San Francisco is the first place I ever really traveled to. Born and raised in south Florida, I’d grown up with one foot in Maryland since my parents’ families lived there, but a road trip down Pacific Coast Highway with my family when I was 11 was my first venture into the unknown. Landing in San Francisco, with 3000 miles and a 3-hour time difference between me and home, I’d never felt so far away.
A few years after that first trip to San Francisco, I revisited. San Francisco marked the halfway point in a 7-week summer excursion I made with a busload of fellow teenagers. It was the longest time I’d ever been away from home and after two solid weeks of crying on the phone to my parents, begging them to let me come home, they agreed to book me a ticket back to Florida if I stuck it out ‘til San Francisco.
By the time I made it to San Francisco, I no longer wanted to go home. My homesickness had vanished and I began to realize just how cool other parts of the world are. San Francisco was the place where I chose to stay on the road. The spell of being a homebody had broken, and I was free. I became a traveler, a person who could make a home out of anyplace.
Photo by Alex Sam via Trover.com
Ten years, countless trips, and a couple of long-term stints living abroad later, San Francisco no longer feels like the furthest place from home.
Often hailed as the most European city in the United States, San Francisco is really something special. It’s unmistakably a city—bursting with culture in a way I’d never seen, rife with renowned theaters and operas and ballets, creative and unique gastronomy, fine shopping, beautiful Victorian architecture (a prized feature in this relatively young country. To take advantage of this, I recommend staying at Hotel Beresford), and historical sites—but it’s got something else: fresh air and a punchy personality. It’s not your run-of-the-mill city, but several vibrant neighborhoods, each one accepting but completely self-aware, holding tightly to its own personality. From the hipsters to the Bohemians to the techies to the businessmen to the expatriates to the yuppies, there’s a place for everyone in San Francisco. Even a homesick fourteen year old.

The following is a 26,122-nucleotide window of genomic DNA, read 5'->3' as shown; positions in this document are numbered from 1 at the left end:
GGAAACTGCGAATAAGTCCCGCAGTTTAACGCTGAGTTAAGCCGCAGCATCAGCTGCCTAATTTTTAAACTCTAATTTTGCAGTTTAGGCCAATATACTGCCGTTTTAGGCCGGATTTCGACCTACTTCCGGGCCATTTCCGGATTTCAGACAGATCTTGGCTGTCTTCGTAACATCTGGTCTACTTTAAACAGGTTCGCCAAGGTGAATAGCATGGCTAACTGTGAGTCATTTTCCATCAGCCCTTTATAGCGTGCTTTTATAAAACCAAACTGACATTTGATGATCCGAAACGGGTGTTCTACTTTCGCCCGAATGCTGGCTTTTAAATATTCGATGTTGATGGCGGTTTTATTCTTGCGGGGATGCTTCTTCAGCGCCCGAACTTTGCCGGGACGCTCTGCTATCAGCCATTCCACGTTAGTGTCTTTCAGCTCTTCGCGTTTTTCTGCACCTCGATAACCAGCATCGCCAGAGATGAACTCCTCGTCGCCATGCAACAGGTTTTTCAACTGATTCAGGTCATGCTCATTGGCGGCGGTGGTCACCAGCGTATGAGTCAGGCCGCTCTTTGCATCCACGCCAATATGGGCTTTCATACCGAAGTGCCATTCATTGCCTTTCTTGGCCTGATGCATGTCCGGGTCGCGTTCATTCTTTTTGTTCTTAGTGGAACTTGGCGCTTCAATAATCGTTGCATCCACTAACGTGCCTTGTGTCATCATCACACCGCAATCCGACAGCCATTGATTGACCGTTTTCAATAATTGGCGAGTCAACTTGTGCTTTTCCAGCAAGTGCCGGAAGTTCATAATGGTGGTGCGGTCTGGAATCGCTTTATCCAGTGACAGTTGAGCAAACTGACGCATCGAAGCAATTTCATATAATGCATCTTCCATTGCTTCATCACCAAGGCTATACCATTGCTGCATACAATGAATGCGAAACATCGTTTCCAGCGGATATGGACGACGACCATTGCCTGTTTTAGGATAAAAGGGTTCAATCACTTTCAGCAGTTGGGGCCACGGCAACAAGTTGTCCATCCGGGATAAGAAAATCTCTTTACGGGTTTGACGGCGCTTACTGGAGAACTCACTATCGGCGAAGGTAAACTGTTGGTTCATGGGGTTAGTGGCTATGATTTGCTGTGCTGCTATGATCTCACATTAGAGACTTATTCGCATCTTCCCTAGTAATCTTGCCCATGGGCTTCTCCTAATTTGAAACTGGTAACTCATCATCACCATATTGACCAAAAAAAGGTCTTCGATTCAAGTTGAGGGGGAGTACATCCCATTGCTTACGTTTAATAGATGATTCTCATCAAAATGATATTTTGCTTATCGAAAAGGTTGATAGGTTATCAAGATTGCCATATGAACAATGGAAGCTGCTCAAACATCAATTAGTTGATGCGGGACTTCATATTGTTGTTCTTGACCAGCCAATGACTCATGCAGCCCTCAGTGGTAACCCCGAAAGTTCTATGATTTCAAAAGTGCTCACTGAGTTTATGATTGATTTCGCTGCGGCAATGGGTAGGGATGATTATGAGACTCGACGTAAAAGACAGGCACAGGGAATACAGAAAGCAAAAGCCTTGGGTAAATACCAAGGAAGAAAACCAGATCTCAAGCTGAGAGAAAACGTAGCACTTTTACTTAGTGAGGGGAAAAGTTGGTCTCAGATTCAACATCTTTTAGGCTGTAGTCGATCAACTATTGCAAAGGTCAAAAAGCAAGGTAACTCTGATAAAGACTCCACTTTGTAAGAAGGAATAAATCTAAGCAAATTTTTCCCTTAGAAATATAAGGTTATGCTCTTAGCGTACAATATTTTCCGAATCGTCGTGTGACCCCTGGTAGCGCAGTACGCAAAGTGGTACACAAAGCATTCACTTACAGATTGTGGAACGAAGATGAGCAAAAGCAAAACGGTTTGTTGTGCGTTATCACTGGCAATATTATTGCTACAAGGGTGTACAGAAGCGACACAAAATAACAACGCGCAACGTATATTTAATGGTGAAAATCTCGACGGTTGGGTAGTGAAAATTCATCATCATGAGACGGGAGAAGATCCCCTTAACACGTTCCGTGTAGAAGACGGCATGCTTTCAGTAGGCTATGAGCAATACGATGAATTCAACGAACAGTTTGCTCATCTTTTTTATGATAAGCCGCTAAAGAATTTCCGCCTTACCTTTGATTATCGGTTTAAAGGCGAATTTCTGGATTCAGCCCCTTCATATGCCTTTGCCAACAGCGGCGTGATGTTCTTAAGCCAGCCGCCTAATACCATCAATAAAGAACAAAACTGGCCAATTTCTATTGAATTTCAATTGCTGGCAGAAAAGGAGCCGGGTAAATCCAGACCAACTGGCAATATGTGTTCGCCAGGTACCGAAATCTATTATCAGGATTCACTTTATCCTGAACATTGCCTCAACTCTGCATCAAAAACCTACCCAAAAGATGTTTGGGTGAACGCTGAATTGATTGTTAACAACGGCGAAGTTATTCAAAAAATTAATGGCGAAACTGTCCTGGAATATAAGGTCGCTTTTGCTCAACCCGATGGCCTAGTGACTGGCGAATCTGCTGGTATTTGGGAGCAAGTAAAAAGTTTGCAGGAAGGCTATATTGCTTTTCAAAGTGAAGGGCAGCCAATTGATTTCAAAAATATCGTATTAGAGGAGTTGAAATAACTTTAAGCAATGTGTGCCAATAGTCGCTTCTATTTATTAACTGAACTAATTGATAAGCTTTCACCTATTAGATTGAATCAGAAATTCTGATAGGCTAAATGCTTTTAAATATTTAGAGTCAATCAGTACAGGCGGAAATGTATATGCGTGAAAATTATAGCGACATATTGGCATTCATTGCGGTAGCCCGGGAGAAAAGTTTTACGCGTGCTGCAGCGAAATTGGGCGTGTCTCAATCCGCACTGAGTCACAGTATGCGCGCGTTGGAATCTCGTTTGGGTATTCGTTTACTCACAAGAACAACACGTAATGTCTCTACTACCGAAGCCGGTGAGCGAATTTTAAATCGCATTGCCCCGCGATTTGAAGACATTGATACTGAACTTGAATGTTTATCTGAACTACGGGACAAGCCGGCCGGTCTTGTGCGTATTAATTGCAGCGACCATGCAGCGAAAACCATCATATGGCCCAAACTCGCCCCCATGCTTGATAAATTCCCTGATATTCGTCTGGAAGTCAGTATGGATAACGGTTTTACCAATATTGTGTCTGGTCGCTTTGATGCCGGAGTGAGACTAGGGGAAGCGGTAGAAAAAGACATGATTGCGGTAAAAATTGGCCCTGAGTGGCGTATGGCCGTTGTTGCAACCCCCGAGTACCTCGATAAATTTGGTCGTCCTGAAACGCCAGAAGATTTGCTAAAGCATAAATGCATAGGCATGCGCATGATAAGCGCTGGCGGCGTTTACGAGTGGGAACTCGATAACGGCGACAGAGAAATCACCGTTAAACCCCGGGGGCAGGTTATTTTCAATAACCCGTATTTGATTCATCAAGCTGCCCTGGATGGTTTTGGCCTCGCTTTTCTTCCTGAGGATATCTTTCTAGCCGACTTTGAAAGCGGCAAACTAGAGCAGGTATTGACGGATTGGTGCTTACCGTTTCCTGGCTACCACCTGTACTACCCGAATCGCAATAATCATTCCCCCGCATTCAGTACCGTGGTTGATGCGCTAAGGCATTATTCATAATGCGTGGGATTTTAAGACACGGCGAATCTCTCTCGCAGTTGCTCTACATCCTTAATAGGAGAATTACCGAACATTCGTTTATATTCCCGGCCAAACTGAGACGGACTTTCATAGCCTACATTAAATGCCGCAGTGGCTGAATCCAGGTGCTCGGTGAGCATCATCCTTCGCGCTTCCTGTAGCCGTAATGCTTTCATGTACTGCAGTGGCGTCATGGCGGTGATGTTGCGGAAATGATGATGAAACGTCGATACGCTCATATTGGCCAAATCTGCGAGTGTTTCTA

Photo by Elza Hayen via Trover.com
San Francisco eased me into life as a traveler. I did the touristy things—I drove down Lombard street, slurped ice cream at the original Ghirardelli, ate seafood around Fisherman’s Wharf, rode a ferry to Alcatraz, marveled at the Painted Ladies while pretending I was a member of the Tanner family, bought a tiny Buddha statue at a store in the country’s oldest Chinatown, stood agape at the Golden Gate Bridge. I had some location-nonspecific life experiences, like receiving my first-ever gift from a boy: a lanyard bracelet with my name misspelled (He bought it, didn’t make it, and knew the spelling was wrong, but thought it was funny. I laughed and told him we should just be friends). And I did the travely things: I tried to soak up as much of a place as possible in a short amount of time—the feel of San Francisco’s hilly streets, of its inhabitants, of the lifestyle.
But try as one might, it’s not possible to experience all of San Francisco in a short amount of time. It’s too varied, too dynamic, too quirky to get to know in just a few days every few years. But that makes your trips here all the better. Even with a million more things left to see at the end of each stay, you’ll feel you were somehow changed.
So go and do the touristy things, and reach your own milestone, and soak it in and let yourself be changed by it. And then go back. Because, while I didn’t leave my heart there, San Francisco was undoubtedly the impetus for a sudden change of it. San Francisco marked the beginning of a new kind of life for me and, if you let it, it could for you too.